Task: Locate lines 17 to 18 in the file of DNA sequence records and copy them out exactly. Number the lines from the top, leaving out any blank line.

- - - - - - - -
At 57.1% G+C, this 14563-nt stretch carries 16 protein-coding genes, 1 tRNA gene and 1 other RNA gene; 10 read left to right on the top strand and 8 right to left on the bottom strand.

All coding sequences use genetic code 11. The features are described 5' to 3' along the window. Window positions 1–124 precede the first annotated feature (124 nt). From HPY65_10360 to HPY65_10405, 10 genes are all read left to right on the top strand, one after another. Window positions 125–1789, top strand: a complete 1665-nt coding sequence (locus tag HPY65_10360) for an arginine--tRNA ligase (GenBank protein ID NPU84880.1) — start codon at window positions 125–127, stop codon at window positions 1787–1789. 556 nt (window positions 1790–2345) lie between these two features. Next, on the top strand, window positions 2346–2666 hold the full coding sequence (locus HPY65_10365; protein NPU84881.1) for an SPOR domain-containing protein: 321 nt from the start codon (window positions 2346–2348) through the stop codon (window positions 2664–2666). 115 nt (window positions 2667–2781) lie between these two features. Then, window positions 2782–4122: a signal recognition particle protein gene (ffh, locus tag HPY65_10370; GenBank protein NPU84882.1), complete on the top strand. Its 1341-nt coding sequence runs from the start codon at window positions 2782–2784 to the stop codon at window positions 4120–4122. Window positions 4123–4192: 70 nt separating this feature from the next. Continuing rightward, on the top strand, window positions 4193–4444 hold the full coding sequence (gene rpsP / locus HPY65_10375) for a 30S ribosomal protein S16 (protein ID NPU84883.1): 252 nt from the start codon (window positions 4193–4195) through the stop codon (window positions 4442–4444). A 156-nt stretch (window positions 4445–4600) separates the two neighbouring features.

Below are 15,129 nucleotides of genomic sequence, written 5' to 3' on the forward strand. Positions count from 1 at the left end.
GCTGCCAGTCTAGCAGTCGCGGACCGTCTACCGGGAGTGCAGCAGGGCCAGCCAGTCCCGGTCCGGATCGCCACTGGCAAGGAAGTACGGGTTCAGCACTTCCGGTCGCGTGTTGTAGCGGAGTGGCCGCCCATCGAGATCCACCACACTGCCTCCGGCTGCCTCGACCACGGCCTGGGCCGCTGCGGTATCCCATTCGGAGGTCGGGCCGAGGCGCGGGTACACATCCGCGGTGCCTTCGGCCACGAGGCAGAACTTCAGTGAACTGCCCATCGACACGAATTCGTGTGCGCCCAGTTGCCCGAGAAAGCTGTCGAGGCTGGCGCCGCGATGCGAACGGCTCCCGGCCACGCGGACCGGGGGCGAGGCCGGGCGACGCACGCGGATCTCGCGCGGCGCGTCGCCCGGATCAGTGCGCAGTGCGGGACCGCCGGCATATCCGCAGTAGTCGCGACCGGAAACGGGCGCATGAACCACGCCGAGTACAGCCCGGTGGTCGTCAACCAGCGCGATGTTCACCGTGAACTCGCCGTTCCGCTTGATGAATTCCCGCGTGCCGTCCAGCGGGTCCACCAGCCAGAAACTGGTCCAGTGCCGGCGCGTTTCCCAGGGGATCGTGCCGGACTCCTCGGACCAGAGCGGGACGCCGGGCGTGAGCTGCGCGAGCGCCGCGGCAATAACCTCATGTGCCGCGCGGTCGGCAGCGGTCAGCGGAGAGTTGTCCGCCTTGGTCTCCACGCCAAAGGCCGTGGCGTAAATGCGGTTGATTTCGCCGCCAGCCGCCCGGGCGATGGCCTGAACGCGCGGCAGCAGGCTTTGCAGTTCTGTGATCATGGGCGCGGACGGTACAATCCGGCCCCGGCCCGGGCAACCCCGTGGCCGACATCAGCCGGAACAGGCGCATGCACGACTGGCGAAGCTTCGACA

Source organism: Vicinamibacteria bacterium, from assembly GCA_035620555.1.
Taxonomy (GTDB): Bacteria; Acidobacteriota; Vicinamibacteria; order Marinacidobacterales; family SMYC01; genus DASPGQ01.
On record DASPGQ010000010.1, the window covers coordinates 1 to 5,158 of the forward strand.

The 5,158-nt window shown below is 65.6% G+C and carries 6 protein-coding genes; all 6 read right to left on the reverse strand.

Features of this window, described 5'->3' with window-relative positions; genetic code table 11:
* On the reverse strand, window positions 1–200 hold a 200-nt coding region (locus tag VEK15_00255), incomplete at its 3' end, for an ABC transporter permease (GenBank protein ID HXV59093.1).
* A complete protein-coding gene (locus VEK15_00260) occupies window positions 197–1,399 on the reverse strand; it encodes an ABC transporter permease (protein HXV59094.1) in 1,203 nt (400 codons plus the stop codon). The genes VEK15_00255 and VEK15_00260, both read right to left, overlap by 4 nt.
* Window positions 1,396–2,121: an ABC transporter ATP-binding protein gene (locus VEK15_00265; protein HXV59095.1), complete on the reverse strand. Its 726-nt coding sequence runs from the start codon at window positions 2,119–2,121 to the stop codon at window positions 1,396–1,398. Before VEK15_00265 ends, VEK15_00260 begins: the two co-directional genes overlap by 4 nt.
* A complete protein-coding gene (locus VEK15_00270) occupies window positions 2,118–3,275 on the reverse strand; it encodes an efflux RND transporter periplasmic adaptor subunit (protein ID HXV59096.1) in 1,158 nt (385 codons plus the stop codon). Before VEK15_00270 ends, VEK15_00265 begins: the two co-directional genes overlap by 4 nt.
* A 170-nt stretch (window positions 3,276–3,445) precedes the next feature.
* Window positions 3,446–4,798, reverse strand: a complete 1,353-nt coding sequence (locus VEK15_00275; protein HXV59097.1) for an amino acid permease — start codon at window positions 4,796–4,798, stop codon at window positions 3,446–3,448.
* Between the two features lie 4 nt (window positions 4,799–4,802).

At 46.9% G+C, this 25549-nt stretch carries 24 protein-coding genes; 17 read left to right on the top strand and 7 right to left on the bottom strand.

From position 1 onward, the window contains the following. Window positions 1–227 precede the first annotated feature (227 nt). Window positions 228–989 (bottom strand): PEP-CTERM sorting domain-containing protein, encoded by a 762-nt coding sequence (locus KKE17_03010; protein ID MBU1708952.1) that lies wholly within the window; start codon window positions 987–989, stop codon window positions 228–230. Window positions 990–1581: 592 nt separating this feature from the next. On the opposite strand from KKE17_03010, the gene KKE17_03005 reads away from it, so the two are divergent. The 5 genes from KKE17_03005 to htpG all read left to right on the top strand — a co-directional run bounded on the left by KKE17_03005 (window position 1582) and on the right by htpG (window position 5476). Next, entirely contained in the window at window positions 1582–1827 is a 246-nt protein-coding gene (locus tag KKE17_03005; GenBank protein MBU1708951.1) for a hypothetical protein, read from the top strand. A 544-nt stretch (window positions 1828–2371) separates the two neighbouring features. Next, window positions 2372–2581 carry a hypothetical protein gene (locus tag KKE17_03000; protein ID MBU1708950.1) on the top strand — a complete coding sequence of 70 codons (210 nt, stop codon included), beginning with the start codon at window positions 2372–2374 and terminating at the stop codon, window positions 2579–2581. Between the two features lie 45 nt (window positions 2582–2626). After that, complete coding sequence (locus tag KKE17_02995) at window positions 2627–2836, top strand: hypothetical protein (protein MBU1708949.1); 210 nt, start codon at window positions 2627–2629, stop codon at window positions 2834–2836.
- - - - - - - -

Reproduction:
At 46.9% G+C, this 25549-nt stretch carries 24 protein-coding genes; 17 read left to right on the top strand and 7 right to left on the bottom strand.

From position 1 onward, the window contains the following. Window positions 1–227 precede the first annotated feature (227 nt). Window positions 228–989 (bottom strand): PEP-CTERM sorting domain-containing protein, encoded by a 762-nt coding sequence (locus KKE17_03010; protein ID MBU1708952.1) that lies wholly within the window; start codon window positions 987–989, stop codon window positions 228–230. Window positions 990–1581: 592 nt separating this feature from the next. On the opposite strand from KKE17_03010, the gene KKE17_03005 reads away from it, so the two are divergent. The 5 genes from KKE17_03005 to htpG all read left to right on the top strand — a co-directional run bounded on the left by KKE17_03005 (window position 1582) and on the right by htpG (window position 5476). Next, entirely contained in the window at window positions 1582–1827 is a 246-nt protein-coding gene (locus tag KKE17_03005; GenBank protein MBU1708951.1) for a hypothetical protein, read from the top strand. A 544-nt stretch (window positions 1828–2371) separates the two neighbouring features. Next, window positions 2372–2581 carry a hypothetical protein gene (locus tag KKE17_03000; protein ID MBU1708950.1) on the top strand — a complete coding sequence of 70 codons (210 nt, stop codon included), beginning with the start codon at window positions 2372–2374 and terminating at the stop codon, window positions 2579–2581. Between the two features lie 45 nt (window positions 2582–2626). After that, complete coding sequence (locus tag KKE17_02995) at window positions 2627–2836, top strand: hypothetical protein (protein MBU1708949.1); 210 nt, start codon at window positions 2627–2629, stop codon at window positions 2834–2836.